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The Extraordinary Bishop Sisters

Posted by on Dec 2, 2011 in Bill's journalism

The Extraordinary Bishop Sisters - Chicago Tribune Magazine 5-2001Nancy Bishop Langert was the youngest of the three Bishop sisters. On April 7, 1990, she and her husband, Richard, were shot to death in the basement of their suburban Chicago home. Nancy was three months pregnant with their first child. A 16-year-old neighbor was convicted of their murders and sentenced to two consecutive life terms–he was ineligible for the death penalty because he was not 18 at the time of the murders. The troubled young man, David Biro, has never admitted guilt in the killings, even though the .357 Magnum used to kill Nancy and Richard was found underneath his bed.

The Extraordinary Bishop Sisters - Chicago Tribune Magazine 5-2001

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Nancy’s two older sisters, Jennifer and Jeanne, were stunned and horrified–and experienced deep conflicting feelings of anger toward and pity for David Biro. They both felt compelled to forgive him, though that’s extraordinarily difficult. After two years of deep grieving for Nancy and Richard and their unborn nephew or niece, Jennifer and Jeanne begin their process of forgiveness by getting involved in efforts to strengthen gun-control laws in Illinois. Everything they do, they do in honor of the life of their vibrant baby sister. Eventually, Jennifer and Jeanne find themselves involved in a group called Murder Victims’ Families for Reconciliation. By the time I wrote a story about the Bishop sisters that appeared on the cover of the May 20, 2001, issue of the Chicago Tribune Sunday Magazine, Jennifer was the national chairperson of MVFR.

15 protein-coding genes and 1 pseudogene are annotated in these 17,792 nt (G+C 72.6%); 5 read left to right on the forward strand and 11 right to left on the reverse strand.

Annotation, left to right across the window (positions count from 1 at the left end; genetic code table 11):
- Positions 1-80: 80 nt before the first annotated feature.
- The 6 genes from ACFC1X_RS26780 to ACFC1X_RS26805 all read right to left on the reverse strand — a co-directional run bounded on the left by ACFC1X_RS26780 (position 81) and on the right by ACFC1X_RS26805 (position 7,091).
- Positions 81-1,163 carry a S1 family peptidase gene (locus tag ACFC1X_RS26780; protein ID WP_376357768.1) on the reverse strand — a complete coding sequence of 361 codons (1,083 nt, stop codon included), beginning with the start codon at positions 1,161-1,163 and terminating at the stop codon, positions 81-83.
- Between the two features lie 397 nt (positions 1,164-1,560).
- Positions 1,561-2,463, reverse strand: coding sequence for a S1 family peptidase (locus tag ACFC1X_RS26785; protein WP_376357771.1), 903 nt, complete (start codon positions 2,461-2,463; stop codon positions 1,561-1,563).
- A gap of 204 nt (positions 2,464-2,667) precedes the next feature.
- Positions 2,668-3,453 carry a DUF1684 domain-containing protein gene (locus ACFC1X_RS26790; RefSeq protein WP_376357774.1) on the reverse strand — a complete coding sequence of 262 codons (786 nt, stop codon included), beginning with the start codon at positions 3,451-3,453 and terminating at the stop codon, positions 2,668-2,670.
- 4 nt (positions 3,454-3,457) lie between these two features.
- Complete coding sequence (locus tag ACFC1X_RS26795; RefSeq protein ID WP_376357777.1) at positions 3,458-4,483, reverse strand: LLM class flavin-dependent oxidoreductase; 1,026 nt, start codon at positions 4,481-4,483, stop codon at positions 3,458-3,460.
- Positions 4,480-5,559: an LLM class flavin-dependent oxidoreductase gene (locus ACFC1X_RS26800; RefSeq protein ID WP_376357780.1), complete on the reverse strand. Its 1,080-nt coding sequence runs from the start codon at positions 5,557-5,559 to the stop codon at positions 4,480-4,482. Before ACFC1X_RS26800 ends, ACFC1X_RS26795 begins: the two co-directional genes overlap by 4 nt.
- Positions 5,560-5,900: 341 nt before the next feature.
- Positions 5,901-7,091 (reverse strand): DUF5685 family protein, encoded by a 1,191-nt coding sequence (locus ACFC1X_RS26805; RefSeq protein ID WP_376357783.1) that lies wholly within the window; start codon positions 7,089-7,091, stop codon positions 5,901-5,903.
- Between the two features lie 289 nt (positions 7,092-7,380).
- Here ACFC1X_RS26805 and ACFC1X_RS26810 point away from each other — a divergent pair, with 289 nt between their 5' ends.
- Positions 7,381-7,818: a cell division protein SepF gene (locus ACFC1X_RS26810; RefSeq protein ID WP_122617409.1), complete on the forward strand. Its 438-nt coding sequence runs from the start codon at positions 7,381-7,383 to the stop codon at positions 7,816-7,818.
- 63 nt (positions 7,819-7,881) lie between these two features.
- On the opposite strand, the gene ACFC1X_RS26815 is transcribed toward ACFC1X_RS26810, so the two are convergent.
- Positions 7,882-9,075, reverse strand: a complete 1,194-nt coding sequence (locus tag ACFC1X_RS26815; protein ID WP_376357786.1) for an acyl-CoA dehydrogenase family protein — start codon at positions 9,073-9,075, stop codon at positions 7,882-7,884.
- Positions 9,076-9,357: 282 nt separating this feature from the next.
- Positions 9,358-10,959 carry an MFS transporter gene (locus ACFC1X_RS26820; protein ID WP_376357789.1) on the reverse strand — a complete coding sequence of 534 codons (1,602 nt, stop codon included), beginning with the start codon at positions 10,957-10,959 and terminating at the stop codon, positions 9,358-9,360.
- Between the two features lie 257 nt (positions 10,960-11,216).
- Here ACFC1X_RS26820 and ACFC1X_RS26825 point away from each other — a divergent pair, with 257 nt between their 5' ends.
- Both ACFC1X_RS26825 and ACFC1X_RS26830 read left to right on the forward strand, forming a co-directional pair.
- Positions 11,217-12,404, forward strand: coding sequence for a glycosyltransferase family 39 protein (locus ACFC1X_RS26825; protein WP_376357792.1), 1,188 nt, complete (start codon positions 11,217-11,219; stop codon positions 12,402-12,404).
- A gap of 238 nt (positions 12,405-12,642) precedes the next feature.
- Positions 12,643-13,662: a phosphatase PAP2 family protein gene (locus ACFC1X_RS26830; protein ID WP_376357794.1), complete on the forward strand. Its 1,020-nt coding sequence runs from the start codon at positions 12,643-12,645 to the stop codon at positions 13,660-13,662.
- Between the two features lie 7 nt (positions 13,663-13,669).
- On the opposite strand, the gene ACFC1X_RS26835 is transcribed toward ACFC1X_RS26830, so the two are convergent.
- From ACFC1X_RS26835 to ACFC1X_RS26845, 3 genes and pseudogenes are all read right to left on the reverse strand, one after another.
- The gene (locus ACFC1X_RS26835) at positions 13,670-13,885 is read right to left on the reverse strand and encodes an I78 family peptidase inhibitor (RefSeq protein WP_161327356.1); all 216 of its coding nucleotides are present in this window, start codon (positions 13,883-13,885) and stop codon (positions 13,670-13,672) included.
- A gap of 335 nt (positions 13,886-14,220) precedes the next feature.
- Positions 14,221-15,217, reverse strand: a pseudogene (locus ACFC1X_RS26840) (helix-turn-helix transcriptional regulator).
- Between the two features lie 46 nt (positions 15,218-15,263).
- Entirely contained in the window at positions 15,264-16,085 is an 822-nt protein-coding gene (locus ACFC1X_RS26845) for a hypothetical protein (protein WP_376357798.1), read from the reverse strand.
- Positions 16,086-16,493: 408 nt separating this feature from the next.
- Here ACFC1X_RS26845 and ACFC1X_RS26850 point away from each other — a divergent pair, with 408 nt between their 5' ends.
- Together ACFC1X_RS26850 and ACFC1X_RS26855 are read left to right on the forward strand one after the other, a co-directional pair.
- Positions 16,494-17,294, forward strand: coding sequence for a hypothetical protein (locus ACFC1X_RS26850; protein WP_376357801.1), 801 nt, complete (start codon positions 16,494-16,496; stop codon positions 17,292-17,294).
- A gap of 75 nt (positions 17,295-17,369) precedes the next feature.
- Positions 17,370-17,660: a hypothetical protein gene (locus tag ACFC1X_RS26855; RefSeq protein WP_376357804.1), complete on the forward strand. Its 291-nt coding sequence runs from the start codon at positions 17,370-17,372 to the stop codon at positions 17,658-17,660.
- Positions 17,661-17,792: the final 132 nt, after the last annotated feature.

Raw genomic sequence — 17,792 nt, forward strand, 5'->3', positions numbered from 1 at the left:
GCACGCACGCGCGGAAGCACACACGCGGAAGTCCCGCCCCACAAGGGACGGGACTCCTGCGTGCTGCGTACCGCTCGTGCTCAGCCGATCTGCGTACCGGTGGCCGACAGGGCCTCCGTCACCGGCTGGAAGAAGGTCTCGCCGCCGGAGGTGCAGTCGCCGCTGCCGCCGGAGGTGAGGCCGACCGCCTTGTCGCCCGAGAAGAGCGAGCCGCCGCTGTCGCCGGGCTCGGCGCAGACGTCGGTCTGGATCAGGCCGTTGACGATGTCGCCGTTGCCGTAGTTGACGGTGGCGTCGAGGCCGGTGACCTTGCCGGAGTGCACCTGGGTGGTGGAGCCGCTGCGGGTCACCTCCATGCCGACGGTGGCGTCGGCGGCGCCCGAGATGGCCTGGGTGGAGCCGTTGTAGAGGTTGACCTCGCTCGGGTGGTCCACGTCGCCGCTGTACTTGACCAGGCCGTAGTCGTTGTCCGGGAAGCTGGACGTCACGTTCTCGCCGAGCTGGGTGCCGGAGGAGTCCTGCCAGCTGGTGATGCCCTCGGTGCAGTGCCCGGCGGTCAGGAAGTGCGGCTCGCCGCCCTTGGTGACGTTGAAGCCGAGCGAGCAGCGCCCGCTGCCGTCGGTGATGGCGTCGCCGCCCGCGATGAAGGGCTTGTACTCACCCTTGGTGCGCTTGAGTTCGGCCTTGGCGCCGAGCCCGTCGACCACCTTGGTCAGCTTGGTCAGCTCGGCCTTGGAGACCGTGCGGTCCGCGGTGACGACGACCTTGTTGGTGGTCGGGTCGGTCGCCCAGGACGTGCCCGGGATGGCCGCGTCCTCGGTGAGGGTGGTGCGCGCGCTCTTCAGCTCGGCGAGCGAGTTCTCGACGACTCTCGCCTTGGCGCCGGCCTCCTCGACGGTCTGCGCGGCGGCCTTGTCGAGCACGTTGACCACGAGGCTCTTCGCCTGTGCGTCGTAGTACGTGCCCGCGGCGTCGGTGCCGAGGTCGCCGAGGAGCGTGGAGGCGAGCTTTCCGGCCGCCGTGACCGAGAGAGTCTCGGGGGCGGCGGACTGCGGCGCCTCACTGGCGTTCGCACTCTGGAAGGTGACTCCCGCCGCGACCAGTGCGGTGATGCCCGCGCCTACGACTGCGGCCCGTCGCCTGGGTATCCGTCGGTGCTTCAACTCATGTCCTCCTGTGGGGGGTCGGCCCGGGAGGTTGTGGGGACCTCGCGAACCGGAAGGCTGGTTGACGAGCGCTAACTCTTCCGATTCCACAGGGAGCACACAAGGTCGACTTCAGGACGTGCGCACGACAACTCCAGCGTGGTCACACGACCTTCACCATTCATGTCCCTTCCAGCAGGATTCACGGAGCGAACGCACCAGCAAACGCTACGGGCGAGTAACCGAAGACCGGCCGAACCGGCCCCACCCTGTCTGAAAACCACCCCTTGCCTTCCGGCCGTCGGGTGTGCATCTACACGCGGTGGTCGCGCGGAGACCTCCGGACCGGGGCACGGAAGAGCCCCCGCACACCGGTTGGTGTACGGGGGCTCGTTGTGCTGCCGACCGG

The idea behind Murder Victims’ Families for Reconciliation is deeply good and deeply painful–and even resolutely practical. It’s that for some surviving loved ones of murder victims to be able to grieve and move beyond grief, they need to establish a relationship with the person who killed their loved one, in order to try and forgive the killer. That sounds almost saintly. But think about it: In most cases, the killer knows what happened, knows what a person’s loved one said and did in their final moments. And survivors want to know what happened. It’s a deep and heart-wrenching and possibly eventually healing relationship that results.

I felt (and still feel) privileged to have been able to get to know and tell part of the extraordinary life story of the Bishop sisters and their love for each other.